PRAY WITH US
You are welcome to join us in prayer during our public liturgies! The general public and individuals and groups on retreat at the Abbey are invited to join us in prayer. Please note that times are subject to change. Please contact us to verify the prayer schedule. All liturgies are help in the main Abbey Church of Santa Maria de la Vid.
Liturgy of the Hours
Lauds (morning prayer)
Monday- Friday 7:00am
Third Friday of the month 7:30pm
Vespers (evening prayer)
Third Friday of the Month 5:00pm
Eucharist (Holy Mass)
Third Friday of the Month 7:55am
Taizé in the Desert
An ecumenical and interdenominational form of prayer and devotion centered in song, scripture, and silence.
Third Friday of Every Month 7:30pm
Prayer for Peace in the Presence of the Blessed Sacrament
During our monthly Community Day, we hold an hour of prayer focused on justice and peace issues and uniting ourselves with those suffering throughout the world. This time, from involves sitting in contemplative silence before the Blessed Sacrament, followed by evening prayer (Vespers).
Third Friday of Every Month 4:30pm
Liturgy of the Hours
REJOICE ALWAYS. PRAY WITHOUT CEASING. IN ALL CIRCUMSTANCES GIVE THANKS, FOR THIS IS THE WILL OF GOD FOR YOU IN CHRIST JESUS.
The Divine Office, also known as the Liturgy of the Hours, is the official public prayer of the Church. As Canons Regular we are committed to sharing this beautiful form of liturgy with the wider community who come to share in our daily prayers. The prayer seeks the sanctification of the day as we mark time by the continuous praying of the Psalms. It is our tradition to chant or sing the Psalms, canticles and other scripture texts. The Divine Office is prayed by priests and religious throughout the day. Because we are committed to active ministry in the Archdiocese of Santa Fe, we do not pray all the hours in common. Rather, as a community, we come together to publicly and collectively pray Lauds (morning prayer) and Vespers (evening prayer). You are welcome to join us in prayer. Please see our prayer schedule.
Sacrosanctum Concilium, the Constitution on the Sacred Liturgy from the Second Vatican Council states:
By tradition going back to early Christian times, the divine office is devised so that the whole course of the day and night is made holy by the praises of God. Therefore, when this wonderful song of praise is rightly performed by priests and others who are deputed for this purpose by the Church’s ordinance, or by the faithful praying together with the priest in the approved form, then it is truly the voice of the bride addressed to her bridegroom; It is the very prayer which Christ Himself, together with His body, addresses to the Father. (n.86)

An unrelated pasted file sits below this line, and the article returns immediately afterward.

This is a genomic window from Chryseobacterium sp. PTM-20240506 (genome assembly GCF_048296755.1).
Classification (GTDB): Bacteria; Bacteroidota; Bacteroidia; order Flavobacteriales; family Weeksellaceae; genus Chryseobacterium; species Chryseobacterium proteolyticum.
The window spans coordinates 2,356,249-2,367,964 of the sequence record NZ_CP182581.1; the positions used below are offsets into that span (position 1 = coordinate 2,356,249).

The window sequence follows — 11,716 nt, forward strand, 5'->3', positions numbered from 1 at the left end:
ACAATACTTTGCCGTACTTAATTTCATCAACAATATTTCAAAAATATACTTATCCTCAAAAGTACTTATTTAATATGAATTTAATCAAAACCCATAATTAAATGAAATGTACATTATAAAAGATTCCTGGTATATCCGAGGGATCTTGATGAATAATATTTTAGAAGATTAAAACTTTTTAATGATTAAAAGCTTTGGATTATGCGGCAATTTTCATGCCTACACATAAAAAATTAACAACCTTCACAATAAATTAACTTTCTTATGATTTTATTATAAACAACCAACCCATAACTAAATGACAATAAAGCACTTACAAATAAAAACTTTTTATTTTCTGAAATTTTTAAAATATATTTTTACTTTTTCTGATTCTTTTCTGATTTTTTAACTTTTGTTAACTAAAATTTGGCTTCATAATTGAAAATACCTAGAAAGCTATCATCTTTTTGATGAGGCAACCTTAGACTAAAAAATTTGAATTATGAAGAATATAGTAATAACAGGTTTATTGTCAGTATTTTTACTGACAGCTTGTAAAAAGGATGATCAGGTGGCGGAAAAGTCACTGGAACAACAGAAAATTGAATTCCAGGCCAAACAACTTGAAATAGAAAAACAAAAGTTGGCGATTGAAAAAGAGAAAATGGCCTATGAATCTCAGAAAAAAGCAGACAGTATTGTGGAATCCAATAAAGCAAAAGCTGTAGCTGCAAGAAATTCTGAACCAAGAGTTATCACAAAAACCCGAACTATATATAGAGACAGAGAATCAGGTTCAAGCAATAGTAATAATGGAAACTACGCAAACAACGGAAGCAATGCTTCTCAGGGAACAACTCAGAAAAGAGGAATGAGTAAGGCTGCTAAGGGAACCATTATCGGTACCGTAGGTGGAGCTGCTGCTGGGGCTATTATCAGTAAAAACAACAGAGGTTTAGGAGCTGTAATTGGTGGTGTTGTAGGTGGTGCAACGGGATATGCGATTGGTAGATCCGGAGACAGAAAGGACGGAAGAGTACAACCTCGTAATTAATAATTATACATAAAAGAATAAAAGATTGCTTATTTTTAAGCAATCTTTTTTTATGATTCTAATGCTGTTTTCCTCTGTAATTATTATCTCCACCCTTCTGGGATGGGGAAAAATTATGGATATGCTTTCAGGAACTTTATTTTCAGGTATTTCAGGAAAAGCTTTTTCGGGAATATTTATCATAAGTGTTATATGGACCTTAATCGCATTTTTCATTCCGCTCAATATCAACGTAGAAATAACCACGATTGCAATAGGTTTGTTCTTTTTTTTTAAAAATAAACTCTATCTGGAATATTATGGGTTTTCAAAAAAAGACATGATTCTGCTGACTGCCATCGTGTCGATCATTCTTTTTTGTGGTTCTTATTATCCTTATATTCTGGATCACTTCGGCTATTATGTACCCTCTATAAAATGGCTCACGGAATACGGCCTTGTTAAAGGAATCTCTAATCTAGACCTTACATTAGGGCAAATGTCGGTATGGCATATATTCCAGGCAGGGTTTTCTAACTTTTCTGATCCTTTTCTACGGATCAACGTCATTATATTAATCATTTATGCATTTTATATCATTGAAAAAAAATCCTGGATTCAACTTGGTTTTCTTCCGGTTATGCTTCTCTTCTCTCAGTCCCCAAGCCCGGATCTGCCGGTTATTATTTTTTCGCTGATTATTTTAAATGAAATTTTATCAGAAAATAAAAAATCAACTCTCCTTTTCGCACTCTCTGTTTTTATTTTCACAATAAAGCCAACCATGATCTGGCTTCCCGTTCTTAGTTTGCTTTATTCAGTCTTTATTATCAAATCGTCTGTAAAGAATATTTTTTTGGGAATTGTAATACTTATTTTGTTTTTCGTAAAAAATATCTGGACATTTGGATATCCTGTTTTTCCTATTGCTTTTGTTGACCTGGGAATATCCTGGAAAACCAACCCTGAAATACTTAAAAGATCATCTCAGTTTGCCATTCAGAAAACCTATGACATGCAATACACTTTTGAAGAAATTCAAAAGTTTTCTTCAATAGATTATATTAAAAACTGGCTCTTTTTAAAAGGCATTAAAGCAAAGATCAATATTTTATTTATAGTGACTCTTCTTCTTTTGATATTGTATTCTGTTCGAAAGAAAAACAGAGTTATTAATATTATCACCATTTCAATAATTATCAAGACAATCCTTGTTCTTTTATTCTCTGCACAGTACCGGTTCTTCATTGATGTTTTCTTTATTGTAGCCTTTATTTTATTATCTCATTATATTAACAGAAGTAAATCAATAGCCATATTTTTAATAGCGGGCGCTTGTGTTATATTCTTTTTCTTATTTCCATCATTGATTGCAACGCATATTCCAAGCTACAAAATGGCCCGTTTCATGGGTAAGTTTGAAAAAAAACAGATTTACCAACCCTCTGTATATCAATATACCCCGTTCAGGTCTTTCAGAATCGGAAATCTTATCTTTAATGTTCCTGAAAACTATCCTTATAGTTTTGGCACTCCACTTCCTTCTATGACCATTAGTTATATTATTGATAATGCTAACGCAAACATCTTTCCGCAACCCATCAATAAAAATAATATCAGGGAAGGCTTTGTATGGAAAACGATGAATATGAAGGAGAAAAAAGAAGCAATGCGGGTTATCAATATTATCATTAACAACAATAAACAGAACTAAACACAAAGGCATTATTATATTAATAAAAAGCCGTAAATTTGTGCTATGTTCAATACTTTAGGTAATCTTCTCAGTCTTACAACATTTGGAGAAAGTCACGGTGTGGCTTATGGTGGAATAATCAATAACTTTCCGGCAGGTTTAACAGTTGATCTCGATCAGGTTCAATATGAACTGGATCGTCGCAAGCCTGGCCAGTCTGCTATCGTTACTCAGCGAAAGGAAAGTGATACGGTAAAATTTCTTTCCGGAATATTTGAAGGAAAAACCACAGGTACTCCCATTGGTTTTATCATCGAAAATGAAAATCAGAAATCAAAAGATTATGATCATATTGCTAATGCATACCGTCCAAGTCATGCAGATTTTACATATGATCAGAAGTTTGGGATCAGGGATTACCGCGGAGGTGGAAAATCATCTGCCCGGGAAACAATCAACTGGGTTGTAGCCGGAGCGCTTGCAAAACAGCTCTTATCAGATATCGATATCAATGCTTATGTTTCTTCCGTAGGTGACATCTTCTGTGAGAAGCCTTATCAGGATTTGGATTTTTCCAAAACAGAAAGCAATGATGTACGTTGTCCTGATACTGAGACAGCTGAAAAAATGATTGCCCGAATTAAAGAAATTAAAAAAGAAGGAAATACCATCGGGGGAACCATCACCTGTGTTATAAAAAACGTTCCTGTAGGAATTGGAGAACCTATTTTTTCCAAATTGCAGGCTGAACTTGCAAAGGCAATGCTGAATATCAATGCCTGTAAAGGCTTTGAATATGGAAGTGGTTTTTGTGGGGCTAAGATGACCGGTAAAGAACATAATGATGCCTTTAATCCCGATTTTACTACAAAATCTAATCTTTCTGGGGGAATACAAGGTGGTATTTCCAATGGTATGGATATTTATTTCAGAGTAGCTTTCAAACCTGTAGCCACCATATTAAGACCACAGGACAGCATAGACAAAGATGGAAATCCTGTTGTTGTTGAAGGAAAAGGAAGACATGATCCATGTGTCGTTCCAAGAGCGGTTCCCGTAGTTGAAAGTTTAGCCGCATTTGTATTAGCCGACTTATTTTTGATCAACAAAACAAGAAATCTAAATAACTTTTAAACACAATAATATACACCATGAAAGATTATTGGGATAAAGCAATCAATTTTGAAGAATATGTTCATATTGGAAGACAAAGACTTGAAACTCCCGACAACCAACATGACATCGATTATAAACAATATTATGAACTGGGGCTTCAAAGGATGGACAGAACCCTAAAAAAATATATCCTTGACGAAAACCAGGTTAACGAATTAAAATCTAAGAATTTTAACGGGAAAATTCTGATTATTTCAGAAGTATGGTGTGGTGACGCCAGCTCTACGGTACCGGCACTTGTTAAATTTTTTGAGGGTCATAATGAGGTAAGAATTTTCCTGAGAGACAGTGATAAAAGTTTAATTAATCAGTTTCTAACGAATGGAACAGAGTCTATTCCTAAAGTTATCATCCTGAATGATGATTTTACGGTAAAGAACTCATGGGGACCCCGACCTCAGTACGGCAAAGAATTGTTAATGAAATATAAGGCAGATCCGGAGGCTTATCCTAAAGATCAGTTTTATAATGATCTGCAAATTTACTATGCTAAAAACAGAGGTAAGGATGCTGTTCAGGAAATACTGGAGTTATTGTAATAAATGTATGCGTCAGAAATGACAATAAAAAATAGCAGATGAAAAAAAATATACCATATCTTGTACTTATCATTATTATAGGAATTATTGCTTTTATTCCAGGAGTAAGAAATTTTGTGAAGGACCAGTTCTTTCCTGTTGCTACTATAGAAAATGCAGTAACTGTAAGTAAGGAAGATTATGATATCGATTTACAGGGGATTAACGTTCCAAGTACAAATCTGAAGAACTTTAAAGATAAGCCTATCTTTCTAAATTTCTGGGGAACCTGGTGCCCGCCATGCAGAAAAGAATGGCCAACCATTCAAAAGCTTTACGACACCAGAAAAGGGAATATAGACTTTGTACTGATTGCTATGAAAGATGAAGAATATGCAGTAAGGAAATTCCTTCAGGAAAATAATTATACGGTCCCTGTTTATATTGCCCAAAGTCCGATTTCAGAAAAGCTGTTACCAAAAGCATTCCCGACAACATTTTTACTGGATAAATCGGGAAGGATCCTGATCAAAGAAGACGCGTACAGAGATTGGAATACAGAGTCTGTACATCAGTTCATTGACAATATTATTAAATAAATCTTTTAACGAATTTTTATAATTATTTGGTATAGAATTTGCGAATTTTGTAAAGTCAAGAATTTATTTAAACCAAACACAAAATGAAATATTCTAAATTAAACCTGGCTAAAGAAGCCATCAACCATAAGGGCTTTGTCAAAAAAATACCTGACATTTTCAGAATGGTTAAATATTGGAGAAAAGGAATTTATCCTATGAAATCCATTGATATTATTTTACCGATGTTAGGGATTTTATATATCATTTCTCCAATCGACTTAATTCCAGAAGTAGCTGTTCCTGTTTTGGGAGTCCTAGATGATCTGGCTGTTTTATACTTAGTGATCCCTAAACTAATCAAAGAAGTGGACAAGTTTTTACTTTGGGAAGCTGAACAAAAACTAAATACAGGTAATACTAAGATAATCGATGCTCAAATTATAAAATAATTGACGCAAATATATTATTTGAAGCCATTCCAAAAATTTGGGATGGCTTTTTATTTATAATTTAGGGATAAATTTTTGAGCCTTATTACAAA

Click here to read the article
Graham Golden, O. Praem. to learn more about the connection between the public prayer of the Church and our daily lives as Norbertines.
THEN HE TOOK THE BREAD, SAID THE BLESSING, BROKE IT,, AND GAVE IT TO THEM ,SAYING, “THIS IS MY BODY, WHICH WILL BEW GIVEN FOR YOU; DO THIS IN MEMORY OF ME.”
AND LIKEWISE THE CUP AFTER THEY HAD EATEN, SAYING, THIS CUP IS THE NEW COVENANT IN MY BLOOD, WHICH WILL BE SHED FOR YOU.
Our spirituality has a central focus on the Eucharist (St. Norbert is known as the Apostle of the Blessed Sacrament). Pope John Paul II expresses how this “source and summit” of our life as Roman Catholics manifests our contemplation into compassionate service in his Apostolic Letter Mane Nobiscum Domine. He states:
“Each Mass, even when celebrated in obscurity or in isolation, always has a universal character. The Christian who takes part in the Eucharist learns to become a promotor of communion, peace and solidarity in every situation (27)”
“It is not by chance that the Gospel of John contains no account of the institution of the Eucharist, but instead relates the “washing of feet” (cf. Jn 13:1-20): by bending down to wash the feet of his disciples, Jesus explains the meaning of the Eucharist unequivocally. Saint Paul vigorously reaffirms the impropriety of a Eucharistic celebration lacking charity expressed by practical sharing with the poor (cf.1Cor 11:17-22, 27-34) (28).”
It should be of no surprise that during his own lifetime St. Norbert was called the Disciple of Peace and Concord.
Our Eucharistic spirituality is the core of our life. We go forth from the experience of giving ourselves at the Altar of Christ to giving ourselves to the world around us in ministry. We share communion at the Table of the Lord so that we may build unity in the brokenness that is so pervasive in the world.
Weekday Eucharist is celebrated in a spirit of contemplative silence. This is achieved by extended moments of silence for personal and private reflection upon the liturgical action and sacramental mystery.
On Thursdays and Norbertine Community Days (see our prayer schedule for details) the readings for the upcoming Sunday liturgy are used and the community and those who join us in prayer reflect collectively on the word of God.
Please join us in the sacred encounter with Christ that only the Eucharist can achieve.
“Anima una et cor unum in Deum.”